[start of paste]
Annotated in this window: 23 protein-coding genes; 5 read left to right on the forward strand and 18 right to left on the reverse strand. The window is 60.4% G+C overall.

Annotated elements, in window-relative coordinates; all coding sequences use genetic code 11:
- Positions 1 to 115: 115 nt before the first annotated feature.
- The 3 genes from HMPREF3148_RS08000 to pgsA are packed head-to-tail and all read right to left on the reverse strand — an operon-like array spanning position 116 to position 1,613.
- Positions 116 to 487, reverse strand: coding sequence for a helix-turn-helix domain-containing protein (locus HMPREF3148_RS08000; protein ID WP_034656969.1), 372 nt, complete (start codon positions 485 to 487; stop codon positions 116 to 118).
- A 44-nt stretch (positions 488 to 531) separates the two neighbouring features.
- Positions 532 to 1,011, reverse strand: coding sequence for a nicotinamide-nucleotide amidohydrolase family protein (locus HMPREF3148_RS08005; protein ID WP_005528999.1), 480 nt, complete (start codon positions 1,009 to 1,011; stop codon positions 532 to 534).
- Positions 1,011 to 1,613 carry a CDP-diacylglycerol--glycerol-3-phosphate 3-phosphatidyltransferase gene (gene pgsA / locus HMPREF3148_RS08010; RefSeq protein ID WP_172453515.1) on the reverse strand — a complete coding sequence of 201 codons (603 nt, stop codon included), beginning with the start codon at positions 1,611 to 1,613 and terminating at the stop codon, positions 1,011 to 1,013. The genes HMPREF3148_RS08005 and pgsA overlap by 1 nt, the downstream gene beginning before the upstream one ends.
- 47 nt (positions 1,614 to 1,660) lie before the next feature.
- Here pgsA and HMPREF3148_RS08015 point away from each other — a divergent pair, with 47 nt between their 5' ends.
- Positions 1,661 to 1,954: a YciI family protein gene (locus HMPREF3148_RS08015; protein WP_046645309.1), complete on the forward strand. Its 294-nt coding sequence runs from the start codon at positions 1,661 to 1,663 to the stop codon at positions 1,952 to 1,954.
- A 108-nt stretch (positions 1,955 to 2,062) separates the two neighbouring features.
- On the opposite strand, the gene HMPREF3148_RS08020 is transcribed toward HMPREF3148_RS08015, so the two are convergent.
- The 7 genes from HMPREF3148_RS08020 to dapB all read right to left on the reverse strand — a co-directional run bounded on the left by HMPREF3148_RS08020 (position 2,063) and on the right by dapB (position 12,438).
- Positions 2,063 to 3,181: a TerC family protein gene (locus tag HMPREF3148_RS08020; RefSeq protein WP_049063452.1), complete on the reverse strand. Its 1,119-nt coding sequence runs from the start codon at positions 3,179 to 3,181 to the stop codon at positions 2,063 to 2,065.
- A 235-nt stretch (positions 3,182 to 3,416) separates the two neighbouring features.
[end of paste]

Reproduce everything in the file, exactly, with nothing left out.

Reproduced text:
Annotated in this window: 23 protein-coding genes; 5 read left to right on the forward strand and 18 right to left on the reverse strand. The window is 60.4% G+C overall.

Annotated elements, in window-relative coordinates; all coding sequences use genetic code 11:
- Positions 1 to 115: 115 nt before the first annotated feature.
- The 3 genes from HMPREF3148_RS08000 to pgsA are packed head-to-tail and all read right to left on the reverse strand — an operon-like array spanning position 116 to position 1,613.
- Positions 116 to 487, reverse strand: coding sequence for a helix-turn-helix domain-containing protein (locus HMPREF3148_RS08000; protein ID WP_034656969.1), 372 nt, complete (start codon positions 485 to 487; stop codon positions 116 to 118).
- A 44-nt stretch (positions 488 to 531) separates the two neighbouring features.
- Positions 532 to 1,011, reverse strand: coding sequence for a nicotinamide-nucleotide amidohydrolase family protein (locus HMPREF3148_RS08005; protein ID WP_005528999.1), 480 nt, complete (start codon positions 1,009 to 1,011; stop codon positions 532 to 534).
- Positions 1,011 to 1,613 carry a CDP-diacylglycerol--glycerol-3-phosphate 3-phosphatidyltransferase gene (gene pgsA / locus HMPREF3148_RS08010; RefSeq protein ID WP_172453515.1) on the reverse strand — a complete coding sequence of 201 codons (603 nt, stop codon included), beginning with the start codon at positions 1,611 to 1,613 and terminating at the stop codon, positions 1,011 to 1,013. The genes HMPREF3148_RS08005 and pgsA overlap by 1 nt, the downstream gene beginning before the upstream one ends.
- 47 nt (positions 1,614 to 1,660) lie before the next feature.
- Here pgsA and HMPREF3148_RS08015 point away from each other — a divergent pair, with 47 nt between their 5' ends.
- Positions 1,661 to 1,954: a YciI family protein gene (locus HMPREF3148_RS08015; protein WP_046645309.1), complete on the forward strand. Its 294-nt coding sequence runs from the start codon at positions 1,661 to 1,663 to the stop codon at positions 1,952 to 1,954.
- A 108-nt stretch (positions 1,955 to 2,062) separates the two neighbouring features.
- On the opposite strand, the gene HMPREF3148_RS08020 is transcribed toward HMPREF3148_RS08015, so the two are convergent.
- The 7 genes from HMPREF3148_RS08020 to dapB all read right to left on the reverse strand — a co-directional run bounded on the left by HMPREF3148_RS08020 (position 2,063) and on the right by dapB (position 12,438).
- Positions 2,063 to 3,181: a TerC family protein gene (locus tag HMPREF3148_RS08020; RefSeq protein WP_049063452.1), complete on the reverse strand. Its 1,119-nt coding sequence runs from the start codon at positions 3,179 to 3,181 to the stop codon at positions 2,063 to 2,065.
- A 235-nt stretch (positions 3,182 to 3,416) separates the two neighbouring features.